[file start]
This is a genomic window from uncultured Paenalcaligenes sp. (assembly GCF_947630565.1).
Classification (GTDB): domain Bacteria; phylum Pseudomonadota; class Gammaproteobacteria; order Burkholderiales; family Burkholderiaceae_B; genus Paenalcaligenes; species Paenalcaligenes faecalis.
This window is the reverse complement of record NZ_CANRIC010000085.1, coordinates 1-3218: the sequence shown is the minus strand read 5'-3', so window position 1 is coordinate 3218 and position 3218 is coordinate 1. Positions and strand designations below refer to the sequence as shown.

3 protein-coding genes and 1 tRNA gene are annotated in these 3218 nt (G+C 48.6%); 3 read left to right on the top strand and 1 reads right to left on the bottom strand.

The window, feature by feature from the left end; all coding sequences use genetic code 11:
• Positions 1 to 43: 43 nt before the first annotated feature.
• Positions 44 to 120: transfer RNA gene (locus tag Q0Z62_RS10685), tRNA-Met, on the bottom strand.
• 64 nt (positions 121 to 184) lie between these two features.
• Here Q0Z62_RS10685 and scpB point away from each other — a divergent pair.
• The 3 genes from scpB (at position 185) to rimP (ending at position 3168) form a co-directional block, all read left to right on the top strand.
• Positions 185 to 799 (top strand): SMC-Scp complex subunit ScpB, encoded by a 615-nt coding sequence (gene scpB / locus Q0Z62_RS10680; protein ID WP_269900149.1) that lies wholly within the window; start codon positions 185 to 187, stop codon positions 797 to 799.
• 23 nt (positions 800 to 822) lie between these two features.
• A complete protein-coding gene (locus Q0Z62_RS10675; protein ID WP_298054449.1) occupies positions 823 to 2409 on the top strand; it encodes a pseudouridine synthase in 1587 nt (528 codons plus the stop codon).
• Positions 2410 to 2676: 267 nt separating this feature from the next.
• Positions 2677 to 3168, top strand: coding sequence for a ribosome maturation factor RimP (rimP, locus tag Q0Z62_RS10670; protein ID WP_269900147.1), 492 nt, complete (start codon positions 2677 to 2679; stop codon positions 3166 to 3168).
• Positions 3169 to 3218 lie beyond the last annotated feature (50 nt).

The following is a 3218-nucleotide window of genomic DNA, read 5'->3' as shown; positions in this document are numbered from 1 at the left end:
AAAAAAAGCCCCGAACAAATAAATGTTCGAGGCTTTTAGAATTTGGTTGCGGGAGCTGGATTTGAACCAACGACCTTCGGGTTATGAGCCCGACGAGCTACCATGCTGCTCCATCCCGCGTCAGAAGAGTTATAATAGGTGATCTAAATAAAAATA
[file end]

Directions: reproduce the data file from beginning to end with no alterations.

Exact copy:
This is a genomic window from uncultured Paenalcaligenes sp. (assembly GCF_947630565.1).
Classification (GTDB): domain Bacteria; phylum Pseudomonadota; class Gammaproteobacteria; order Burkholderiales; family Burkholderiaceae_B; genus Paenalcaligenes; species Paenalcaligenes faecalis.
This window is the reverse complement of record NZ_CANRIC010000085.1, coordinates 1-3218: the sequence shown is the minus strand read 5'-3', so window position 1 is coordinate 3218 and position 3218 is coordinate 1. Positions and strand designations below refer to the sequence as shown.

3 protein-coding genes and 1 tRNA gene are annotated in these 3218 nt (G+C 48.6%); 3 read left to right on the top strand and 1 reads right to left on the bottom strand.

The window, feature by feature from the left end; all coding sequences use genetic code 11:
• Positions 1 to 43: 43 nt before the first annotated feature.
• Positions 44 to 120: transfer RNA gene (locus tag Q0Z62_RS10685), tRNA-Met, on the bottom strand.
• 64 nt (positions 121 to 184) lie between these two features.
• Here Q0Z62_RS10685 and scpB point away from each other — a divergent pair.
• The 3 genes from scpB (at position 185) to rimP (ending at position 3168) form a co-directional block, all read left to right on the top strand.
• Positions 185 to 799 (top strand): SMC-Scp complex subunit ScpB, encoded by a 615-nt coding sequence (gene scpB / locus Q0Z62_RS10680; protein ID WP_269900149.1) that lies wholly within the window; start codon positions 185 to 187, stop codon positions 797 to 799.
• 23 nt (positions 800 to 822) lie between these two features.
• A complete protein-coding gene (locus Q0Z62_RS10675; protein ID WP_298054449.1) occupies positions 823 to 2409 on the top strand; it encodes a pseudouridine synthase in 1587 nt (528 codons plus the stop codon).
• Positions 2410 to 2676: 267 nt separating this feature from the next.
• Positions 2677 to 3168, top strand: coding sequence for a ribosome maturation factor RimP (rimP, locus tag Q0Z62_RS10670; protein ID WP_269900147.1), 492 nt, complete (start codon positions 2677 to 2679; stop codon positions 3166 to 3168).
• Positions 3169 to 3218 lie beyond the last annotated feature (50 nt).

The following is a 3218-nucleotide window of genomic DNA, read 5'->3' as shown; positions in this document are numbered from 1 at the left end:
AAAAAAAGCCCCGAACAAATAAATGTTCGAGGCTTTTAGAATTTGGTTGCGGGAGCTGGATTTGAACCAACGACCTTCGGGTTATGAGCCCGACGAGCTACCATGCTGCTCCATCCCGCGTCAGAAGAGTTATAATAGGTGATCTAAATAAAAATA